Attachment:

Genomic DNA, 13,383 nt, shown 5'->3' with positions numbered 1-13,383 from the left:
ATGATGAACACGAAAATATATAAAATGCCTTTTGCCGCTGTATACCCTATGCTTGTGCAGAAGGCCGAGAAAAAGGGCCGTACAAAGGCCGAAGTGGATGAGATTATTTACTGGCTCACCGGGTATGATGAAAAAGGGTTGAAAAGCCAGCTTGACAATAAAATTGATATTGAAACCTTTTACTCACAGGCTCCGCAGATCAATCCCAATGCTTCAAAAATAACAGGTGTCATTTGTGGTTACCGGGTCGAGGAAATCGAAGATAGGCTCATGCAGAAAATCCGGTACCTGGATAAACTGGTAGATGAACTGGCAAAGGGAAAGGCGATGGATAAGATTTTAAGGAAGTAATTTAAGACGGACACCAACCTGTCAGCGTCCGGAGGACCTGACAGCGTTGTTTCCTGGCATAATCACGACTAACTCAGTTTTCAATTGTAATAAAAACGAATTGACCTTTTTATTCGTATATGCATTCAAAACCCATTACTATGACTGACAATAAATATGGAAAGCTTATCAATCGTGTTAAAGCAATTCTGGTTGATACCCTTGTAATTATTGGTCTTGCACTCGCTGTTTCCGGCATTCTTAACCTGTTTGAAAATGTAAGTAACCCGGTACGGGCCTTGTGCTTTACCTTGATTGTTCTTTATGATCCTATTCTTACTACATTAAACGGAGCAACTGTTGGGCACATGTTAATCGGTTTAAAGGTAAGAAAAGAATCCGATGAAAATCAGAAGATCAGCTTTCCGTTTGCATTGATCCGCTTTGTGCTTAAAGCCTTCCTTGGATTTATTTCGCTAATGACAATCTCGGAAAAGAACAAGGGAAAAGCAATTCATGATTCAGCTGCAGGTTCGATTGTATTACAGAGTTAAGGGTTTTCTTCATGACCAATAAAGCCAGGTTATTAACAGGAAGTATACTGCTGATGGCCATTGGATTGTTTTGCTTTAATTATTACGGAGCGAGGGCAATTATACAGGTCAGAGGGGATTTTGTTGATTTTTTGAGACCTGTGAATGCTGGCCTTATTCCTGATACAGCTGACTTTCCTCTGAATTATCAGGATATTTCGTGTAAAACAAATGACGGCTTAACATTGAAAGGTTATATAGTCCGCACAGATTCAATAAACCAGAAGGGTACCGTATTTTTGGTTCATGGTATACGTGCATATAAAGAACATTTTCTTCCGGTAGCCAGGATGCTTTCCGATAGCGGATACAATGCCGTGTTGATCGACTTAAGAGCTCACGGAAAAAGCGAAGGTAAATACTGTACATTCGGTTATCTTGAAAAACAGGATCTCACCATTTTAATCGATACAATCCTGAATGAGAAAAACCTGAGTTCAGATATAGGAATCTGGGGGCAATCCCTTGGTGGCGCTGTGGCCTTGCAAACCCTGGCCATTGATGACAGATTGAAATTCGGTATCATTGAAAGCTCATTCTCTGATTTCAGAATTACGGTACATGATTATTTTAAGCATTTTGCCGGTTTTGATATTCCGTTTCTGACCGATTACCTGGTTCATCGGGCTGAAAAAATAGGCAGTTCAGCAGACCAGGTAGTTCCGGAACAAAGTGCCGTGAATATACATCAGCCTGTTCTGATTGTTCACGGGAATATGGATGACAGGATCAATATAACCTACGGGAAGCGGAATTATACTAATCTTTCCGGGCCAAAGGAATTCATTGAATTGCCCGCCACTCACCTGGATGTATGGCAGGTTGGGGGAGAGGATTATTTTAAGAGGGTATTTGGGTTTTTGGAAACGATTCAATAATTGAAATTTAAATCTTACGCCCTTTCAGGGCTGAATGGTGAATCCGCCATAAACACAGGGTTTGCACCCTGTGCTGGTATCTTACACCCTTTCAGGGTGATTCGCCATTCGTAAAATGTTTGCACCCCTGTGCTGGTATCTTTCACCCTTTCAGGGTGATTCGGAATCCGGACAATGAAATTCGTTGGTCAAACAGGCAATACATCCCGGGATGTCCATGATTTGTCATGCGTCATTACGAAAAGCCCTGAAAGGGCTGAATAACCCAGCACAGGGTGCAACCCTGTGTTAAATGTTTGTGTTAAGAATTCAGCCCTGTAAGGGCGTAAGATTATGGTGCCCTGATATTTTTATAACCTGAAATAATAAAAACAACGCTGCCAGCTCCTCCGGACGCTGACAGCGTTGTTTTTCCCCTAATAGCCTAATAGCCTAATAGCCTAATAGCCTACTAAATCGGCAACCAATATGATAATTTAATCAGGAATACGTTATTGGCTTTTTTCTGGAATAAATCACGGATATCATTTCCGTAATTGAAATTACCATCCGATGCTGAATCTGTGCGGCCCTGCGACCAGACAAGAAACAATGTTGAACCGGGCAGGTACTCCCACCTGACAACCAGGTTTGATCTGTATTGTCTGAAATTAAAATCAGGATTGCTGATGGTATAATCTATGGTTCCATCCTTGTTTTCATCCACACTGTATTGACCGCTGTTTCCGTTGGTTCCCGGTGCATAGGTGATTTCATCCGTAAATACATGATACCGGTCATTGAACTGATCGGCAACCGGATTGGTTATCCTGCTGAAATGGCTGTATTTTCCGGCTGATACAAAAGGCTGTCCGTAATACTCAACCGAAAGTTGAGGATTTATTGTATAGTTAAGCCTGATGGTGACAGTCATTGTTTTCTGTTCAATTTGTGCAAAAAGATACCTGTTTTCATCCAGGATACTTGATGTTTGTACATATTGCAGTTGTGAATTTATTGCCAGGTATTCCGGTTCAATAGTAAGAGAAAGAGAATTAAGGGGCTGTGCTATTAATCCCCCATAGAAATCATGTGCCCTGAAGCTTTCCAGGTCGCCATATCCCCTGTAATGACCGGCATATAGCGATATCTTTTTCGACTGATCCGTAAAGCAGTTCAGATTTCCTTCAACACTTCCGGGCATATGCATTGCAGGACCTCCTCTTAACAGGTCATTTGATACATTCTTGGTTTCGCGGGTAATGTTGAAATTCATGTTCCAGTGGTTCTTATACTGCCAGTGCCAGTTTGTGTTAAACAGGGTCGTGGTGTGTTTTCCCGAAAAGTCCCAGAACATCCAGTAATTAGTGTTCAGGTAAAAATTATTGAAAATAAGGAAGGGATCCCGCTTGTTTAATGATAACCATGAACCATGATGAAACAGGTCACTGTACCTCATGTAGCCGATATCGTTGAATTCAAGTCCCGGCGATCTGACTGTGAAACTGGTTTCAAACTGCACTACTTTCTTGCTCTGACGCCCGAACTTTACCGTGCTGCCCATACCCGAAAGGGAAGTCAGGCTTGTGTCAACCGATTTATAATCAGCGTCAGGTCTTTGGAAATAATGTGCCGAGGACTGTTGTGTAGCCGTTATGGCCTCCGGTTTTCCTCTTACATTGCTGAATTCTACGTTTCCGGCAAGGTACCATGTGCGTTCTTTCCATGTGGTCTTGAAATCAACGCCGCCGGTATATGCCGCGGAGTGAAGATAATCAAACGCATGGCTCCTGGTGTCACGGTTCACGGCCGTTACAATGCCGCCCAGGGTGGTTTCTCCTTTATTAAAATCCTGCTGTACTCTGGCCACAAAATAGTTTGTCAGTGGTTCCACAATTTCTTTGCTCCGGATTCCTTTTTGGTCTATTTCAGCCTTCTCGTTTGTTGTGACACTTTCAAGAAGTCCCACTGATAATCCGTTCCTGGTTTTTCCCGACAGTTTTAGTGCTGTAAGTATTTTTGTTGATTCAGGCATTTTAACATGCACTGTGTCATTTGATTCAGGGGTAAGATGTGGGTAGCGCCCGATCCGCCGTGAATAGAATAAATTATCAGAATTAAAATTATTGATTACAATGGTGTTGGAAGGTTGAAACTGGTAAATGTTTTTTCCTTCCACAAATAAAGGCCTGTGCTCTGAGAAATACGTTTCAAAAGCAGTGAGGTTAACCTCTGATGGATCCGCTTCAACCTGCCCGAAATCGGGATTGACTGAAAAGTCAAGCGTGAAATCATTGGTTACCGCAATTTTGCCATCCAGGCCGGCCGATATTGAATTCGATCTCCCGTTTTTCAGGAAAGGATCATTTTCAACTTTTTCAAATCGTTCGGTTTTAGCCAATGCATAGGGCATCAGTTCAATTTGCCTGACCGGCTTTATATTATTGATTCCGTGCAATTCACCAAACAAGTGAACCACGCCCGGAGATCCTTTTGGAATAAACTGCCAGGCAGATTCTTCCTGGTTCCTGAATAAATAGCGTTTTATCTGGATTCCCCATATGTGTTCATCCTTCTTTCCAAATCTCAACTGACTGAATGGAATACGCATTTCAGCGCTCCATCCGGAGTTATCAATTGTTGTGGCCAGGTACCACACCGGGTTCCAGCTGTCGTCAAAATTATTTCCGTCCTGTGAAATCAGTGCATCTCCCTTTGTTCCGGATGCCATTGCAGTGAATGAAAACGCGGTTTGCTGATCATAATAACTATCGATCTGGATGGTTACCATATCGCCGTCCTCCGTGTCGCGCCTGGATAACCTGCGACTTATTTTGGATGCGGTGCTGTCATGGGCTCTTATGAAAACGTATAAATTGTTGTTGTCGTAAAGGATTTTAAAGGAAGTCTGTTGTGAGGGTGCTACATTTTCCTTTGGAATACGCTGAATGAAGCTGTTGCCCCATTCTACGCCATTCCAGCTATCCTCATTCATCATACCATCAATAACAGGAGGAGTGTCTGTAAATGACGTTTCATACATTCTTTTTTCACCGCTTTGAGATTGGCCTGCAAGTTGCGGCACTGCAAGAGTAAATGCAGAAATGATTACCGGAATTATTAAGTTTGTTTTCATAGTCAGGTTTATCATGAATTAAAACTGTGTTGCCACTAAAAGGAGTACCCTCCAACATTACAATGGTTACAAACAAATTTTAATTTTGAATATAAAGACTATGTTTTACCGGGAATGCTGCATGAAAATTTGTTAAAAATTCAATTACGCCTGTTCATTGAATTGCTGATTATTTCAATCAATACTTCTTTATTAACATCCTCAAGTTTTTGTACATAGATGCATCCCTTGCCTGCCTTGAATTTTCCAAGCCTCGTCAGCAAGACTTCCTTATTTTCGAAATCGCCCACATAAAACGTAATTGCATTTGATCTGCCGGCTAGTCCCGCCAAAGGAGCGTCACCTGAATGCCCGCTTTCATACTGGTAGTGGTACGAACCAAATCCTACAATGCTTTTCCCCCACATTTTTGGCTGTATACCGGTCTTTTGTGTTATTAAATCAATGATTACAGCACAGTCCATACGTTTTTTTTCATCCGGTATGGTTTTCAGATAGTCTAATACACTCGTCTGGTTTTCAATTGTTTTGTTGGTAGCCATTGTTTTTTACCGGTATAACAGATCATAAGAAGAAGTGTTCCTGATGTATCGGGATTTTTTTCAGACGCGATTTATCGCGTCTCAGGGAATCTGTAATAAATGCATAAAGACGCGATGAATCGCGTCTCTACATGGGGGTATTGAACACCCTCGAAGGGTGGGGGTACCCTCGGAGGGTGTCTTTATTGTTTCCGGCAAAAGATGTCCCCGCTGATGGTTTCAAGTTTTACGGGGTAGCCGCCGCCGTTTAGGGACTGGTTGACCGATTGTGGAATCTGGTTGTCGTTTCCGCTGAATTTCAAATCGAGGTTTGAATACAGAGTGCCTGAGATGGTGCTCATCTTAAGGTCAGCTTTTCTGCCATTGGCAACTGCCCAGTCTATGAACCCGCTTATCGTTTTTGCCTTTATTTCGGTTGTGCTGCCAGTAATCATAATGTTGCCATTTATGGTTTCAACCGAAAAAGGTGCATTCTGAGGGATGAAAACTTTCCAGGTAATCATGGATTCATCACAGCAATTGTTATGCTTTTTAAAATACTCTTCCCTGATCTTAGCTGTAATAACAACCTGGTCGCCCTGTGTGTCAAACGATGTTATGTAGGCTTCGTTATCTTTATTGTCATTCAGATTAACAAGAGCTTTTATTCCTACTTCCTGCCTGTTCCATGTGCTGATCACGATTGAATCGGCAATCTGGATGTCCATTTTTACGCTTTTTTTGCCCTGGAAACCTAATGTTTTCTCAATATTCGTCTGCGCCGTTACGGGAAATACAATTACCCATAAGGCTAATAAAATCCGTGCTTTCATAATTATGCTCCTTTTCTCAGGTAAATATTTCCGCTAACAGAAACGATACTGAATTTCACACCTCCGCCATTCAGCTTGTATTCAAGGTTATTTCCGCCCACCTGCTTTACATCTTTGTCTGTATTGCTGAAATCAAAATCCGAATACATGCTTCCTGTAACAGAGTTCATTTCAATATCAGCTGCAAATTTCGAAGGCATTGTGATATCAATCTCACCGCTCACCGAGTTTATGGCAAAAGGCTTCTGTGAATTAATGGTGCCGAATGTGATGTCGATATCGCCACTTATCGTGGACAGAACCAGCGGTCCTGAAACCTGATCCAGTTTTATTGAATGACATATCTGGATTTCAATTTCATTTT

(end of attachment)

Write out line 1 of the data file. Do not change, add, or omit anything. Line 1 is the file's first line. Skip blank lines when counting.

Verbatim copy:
Genomic DNA, 13,383 nt, shown 5'->3' with positions numbered 1-13,383 from the left: